Q1: First and foremost, who and what are the true job creators and why?

Q2: What can employers do to make hiring fairer to qualified applicants, currently employed or not?

Q3: What can the out-of-work do to keep themselves relevant and marketable after weeks and weeks of unemployment?

Q4: Should government legislate not discriminating against the unemployed? Why or why not?

Q5: What consumer and B2B technologies are helping both employers and the unemployed close the hiring gaps?

Click to hear this recorded radio show now

So, join yours truly (@MeghanMBiro) and Kevin W. Grossman (@KevinWGrossman). Let’s see if we and you can crowd-source some actionable new ideas for the long-term unemployed to leave the ranks of the long-term unemployed. This week we welcome Dr. Janice Presser (@DrJanice), CEO and a principal of The Gabriel Institute and architect of the underlying technology that powers Teamability™, as well as Kevin Matuszak (@Tooozy), a very special guest who will talk about his creative #HireKevin campaign to work at Applebee’s.

Today, the long-term unemployed need new, catchy tactics and strategies, and Kevin Matuszak’s approach is a great example, fuel for the conversation. Catch Kevin and me, along with our guests, first on Tuesday, Feb. 12, for #TChat Radio from 7:30pm ET / 4:30pm PT and, then, on Wednesday, Feb. 13, for #TChat Twitter from 7-8 pm ET (6-7pm CT, 5-6pm MT, 4-5pm PT, or wherever you are). You can also hang out with us.

Chat with us!

Image Credit: Pixabay

Like Flaming Sheets of Unfinished Music

And then I saw a post that read, “Entrepreneurs face a fiscal cliff every day.”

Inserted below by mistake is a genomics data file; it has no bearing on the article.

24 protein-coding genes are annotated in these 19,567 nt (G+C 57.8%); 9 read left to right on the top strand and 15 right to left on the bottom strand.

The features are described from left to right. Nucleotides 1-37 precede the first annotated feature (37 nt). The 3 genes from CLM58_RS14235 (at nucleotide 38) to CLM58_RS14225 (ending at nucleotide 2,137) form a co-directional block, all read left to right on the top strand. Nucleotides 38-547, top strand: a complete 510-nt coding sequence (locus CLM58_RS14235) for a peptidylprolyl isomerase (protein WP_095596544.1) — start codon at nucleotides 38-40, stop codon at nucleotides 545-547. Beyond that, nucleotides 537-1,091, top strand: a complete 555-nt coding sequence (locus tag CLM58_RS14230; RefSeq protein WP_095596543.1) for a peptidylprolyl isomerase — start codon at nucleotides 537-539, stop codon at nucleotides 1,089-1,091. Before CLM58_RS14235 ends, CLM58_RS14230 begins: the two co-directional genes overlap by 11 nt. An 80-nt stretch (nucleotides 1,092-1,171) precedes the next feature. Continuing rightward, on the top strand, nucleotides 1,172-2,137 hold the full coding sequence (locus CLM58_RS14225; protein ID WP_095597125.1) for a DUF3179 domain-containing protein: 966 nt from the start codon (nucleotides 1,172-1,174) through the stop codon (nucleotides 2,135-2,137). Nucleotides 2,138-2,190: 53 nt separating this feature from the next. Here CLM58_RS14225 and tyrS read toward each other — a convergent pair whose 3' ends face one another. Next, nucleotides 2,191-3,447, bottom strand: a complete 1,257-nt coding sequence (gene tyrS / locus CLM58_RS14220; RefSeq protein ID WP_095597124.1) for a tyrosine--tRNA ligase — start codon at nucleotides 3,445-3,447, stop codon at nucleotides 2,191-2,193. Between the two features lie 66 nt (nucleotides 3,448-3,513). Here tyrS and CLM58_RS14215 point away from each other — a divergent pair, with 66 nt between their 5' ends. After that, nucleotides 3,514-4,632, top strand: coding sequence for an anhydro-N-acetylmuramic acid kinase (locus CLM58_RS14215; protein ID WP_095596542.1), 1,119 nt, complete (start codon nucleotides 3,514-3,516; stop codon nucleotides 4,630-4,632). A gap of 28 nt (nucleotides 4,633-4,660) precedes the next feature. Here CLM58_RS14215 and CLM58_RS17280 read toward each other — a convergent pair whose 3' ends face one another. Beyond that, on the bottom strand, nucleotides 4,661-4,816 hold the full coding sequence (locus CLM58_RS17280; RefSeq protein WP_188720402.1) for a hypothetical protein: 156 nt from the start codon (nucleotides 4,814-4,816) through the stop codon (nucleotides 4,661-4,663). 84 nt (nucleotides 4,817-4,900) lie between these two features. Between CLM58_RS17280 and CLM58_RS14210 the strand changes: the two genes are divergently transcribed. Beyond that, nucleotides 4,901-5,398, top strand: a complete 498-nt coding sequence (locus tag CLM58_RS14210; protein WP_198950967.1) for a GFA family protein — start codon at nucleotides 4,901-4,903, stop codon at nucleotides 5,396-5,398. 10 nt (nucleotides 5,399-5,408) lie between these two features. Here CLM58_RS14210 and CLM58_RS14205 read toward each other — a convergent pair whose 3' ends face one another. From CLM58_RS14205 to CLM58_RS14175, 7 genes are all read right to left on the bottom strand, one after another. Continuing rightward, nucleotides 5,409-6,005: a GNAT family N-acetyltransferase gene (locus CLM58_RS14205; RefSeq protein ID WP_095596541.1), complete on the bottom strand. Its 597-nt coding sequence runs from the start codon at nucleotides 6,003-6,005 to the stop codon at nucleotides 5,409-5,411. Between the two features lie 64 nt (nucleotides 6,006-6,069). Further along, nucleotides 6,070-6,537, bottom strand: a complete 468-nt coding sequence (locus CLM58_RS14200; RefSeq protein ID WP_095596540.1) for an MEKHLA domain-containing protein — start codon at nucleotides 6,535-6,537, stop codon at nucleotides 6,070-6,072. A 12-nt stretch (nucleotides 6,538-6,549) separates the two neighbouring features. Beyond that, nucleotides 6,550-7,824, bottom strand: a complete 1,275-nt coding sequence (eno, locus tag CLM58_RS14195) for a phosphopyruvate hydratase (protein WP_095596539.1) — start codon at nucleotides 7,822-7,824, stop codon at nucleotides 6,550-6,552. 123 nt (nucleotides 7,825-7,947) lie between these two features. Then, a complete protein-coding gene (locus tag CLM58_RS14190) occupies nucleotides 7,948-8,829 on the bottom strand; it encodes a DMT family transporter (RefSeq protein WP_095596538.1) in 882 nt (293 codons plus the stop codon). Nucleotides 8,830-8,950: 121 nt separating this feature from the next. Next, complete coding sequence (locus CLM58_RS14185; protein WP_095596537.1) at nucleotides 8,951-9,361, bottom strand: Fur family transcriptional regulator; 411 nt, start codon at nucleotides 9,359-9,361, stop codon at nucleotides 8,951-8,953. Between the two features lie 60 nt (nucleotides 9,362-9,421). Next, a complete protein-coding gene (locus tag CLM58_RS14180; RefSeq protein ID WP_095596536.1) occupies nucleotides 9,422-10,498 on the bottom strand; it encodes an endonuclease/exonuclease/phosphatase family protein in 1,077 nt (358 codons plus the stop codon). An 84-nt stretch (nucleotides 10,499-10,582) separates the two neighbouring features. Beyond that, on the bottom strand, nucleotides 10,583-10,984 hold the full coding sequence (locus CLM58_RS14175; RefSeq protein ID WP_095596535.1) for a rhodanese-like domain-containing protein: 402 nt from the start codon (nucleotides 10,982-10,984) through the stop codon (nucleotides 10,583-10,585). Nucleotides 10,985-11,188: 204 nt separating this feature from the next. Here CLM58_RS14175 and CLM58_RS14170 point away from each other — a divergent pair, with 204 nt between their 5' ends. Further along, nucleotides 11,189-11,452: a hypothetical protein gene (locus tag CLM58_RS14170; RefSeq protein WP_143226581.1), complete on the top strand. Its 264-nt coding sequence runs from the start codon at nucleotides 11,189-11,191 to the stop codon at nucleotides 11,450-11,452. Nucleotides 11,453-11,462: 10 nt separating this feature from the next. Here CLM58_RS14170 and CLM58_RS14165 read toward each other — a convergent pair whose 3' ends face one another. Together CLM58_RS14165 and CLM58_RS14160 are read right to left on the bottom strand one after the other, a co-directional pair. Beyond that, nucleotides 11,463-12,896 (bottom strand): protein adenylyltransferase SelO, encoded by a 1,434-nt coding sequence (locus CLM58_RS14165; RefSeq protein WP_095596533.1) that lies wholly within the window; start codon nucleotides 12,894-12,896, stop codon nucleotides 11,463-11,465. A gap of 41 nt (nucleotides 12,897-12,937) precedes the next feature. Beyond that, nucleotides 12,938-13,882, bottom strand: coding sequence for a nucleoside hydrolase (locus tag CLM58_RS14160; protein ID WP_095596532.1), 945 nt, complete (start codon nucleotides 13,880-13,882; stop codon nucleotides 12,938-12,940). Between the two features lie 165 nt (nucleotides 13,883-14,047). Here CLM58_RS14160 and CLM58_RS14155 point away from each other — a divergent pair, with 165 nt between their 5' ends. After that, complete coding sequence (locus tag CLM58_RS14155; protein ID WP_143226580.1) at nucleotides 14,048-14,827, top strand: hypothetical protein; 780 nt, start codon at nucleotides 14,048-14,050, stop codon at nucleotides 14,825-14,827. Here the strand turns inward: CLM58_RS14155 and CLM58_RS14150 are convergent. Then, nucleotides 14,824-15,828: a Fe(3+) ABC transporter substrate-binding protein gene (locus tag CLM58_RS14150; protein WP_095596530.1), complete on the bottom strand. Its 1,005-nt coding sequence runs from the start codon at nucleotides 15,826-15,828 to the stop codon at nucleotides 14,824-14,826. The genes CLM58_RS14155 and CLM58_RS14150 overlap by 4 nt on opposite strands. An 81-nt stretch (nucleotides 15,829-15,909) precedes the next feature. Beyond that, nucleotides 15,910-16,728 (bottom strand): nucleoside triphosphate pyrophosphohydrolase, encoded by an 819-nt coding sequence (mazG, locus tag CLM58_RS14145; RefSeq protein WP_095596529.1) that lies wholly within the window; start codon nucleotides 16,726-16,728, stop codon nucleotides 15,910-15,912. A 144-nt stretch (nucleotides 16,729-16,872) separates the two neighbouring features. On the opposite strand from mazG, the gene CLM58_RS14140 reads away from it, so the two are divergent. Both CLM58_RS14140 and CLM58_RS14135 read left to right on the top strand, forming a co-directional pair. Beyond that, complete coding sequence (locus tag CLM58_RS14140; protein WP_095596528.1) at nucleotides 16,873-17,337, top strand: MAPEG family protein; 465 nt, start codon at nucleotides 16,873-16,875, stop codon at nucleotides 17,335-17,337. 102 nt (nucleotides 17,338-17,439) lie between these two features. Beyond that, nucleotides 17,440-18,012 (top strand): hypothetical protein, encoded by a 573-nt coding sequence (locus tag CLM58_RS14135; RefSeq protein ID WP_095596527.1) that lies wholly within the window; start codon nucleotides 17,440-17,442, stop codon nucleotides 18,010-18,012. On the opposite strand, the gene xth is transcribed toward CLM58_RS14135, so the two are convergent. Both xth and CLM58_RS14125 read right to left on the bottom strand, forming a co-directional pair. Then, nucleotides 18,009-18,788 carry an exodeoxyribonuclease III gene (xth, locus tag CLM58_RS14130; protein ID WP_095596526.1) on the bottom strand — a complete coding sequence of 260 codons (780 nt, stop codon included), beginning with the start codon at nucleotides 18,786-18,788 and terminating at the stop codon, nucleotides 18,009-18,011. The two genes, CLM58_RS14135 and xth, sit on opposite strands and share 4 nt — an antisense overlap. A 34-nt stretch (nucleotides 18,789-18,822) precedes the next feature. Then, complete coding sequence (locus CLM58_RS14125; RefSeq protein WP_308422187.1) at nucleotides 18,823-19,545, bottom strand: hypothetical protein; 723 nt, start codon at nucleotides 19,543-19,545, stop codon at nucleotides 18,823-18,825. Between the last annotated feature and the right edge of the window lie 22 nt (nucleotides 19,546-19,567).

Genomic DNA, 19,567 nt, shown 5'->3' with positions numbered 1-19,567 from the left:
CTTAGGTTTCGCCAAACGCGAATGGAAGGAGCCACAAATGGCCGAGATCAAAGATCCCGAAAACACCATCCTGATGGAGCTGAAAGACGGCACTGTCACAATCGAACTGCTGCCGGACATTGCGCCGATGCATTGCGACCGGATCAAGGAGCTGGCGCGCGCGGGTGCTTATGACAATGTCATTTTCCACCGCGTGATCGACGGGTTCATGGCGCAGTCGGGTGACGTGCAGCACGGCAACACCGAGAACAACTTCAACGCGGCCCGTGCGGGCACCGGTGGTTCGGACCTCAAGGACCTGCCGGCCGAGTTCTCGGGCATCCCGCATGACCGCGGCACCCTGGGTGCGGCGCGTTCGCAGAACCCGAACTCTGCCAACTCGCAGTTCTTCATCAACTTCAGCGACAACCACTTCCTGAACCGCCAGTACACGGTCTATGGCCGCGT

I nodded. Yes, they do. But I kept thinking about it more and more and realized what I already know from my own experience as well as that of millions of others: we all face a fiscal cliff every day.

Every single day. “We can go from boom to bust, from dreams to a bowl of dust,” as one of my favorite writers and musicians Neil Peart has penned. According to a recent report from the Corporation for Enterprise Development, nearly 44 percent of American households don’t have enough savings to cover their basic expenses for three months, in the event of a financial emergency like losing a job or paying for unexpected medical care.

From dreams to a bowl of dust

As working (or not currently working) professionals, whether we’ve been in formal leadership roles or not, we do our best to lead ourselves. We are responsible for our own development and growth, our own experience and skill sets, our own unique value and specialization, our own relevancy and marketability. We do our best to provide, to take care of ourselves and our families and our communities. But the marketplace is volatile, government policies are polarized and archaic, and many global enterprises quietly plan their own domination atop a trillion dollars in assets.